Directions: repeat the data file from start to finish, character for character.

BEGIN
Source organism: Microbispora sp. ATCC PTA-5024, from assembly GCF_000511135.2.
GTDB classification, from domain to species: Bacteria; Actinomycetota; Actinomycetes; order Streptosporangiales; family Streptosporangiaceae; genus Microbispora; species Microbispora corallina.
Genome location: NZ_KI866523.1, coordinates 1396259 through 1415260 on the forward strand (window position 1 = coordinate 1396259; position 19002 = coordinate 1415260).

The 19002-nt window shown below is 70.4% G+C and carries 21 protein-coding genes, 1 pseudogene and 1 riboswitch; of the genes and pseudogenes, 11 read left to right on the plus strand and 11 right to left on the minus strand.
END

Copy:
Source organism: Microbispora sp. ATCC PTA-5024, from assembly GCF_000511135.2.
GTDB classification, from domain to species: Bacteria; Actinomycetota; Actinomycetes; order Streptosporangiales; family Streptosporangiaceae; genus Microbispora; species Microbispora corallina.
Genome location: NZ_KI866523.1, coordinates 1396259 through 1415260 on the forward strand (window position 1 = coordinate 1396259; position 19002 = coordinate 1415260).

The 19002-nt window shown below is 70.4% G+C and carries 21 protein-coding genes, 1 pseudogene and 1 riboswitch; of the genes and pseudogenes, 11 read left to right on the plus strand and 11 right to left on the minus strand.